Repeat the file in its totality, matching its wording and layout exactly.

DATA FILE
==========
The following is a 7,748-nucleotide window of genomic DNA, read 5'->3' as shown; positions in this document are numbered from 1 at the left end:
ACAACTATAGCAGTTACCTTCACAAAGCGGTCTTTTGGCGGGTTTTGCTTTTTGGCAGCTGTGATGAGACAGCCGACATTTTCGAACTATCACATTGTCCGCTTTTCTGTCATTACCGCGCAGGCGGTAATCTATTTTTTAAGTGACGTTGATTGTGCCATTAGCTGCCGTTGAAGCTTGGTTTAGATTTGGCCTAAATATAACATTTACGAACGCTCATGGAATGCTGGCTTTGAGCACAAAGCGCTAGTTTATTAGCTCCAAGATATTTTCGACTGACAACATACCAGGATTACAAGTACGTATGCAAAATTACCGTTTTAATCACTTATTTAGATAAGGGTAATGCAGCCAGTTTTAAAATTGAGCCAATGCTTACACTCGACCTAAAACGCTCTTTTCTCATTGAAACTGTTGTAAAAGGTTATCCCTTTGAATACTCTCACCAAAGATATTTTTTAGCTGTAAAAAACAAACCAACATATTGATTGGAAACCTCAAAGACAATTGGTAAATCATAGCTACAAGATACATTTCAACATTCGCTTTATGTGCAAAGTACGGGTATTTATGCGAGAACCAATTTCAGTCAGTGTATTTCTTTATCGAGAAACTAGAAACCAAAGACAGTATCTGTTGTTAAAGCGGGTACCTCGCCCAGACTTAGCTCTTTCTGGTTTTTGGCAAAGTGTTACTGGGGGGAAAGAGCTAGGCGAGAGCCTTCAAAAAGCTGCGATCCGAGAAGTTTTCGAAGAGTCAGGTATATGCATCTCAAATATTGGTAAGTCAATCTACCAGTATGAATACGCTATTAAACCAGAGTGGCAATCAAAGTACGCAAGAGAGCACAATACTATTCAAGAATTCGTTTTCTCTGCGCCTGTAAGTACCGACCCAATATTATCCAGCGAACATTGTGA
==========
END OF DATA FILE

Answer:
The following is a 7,748-nucleotide window of genomic DNA, read 5'->3' as shown; positions in this document are numbered from 1 at the left end:
ACAACTATAGCAGTTACCTTCACAAAGCGGTCTTTTGGCGGGTTTTGCTTTTTGGCAGCTGTGATGAGACAGCCGACATTTTCGAACTATCACATTGTCCGCTTTTCTGTCATTACCGCGCAGGCGGTAATCTATTTTTTAAGTGACGTTGATTGTGCCATTAGCTGCCGTTGAAGCTTGGTTTAGATTTGGCCTAAATATAACATTTACGAACGCTCATGGAATGCTGGCTTTGAGCACAAAGCGCTAGTTTATTAGCTCCAAGATATTTTCGACTGACAACATACCAGGATTACAAGTACGTATGCAAAATTACCGTTTTAATCACTTATTTAGATAAGGGTAATGCAGCCAGTTTTAAAATTGAGCCAATGCTTACACTCGACCTAAAACGCTCTTTTCTCATTGAAACTGTTGTAAAAGGTTATCCCTTTGAATACTCTCACCAAAGATATTTTTTAGCTGTAAAAAACAAACCAACATATTGATTGGAAACCTCAAAGACAATTGGTAAATCATAGCTACAAGATACATTTCAACATTCGCTTTATGTGCAAAGTACGGGTATTTATGCGAGAACCAATTTCAGTCAGTGTATTTCTTTATCGAGAAACTAGAAACCAAAGACAGTATCTGTTGTTAAAGCGGGTACCTCGCCCAGACTTAGCTCTTTCTGGTTTTTGGCAAAGTGTTACTGGGGGGAAAGAGCTAGGCGAGAGCCTTCAAAAAGCTGCGATCCGAGAAGTTTTCGAAGAGTCAGGTATATGCATCTCAAATATTGGTAAGTCAATCTACCAGTATGAATACGCTATTAAACCAGAGTGGCAATCAAAGTACGCAAGAGAGCACAATACTATTCAAGAATTCGTTTTCTCTGCGCCTGTAAGTACCGACCCAATATTATCCAGCGAACATTGTGA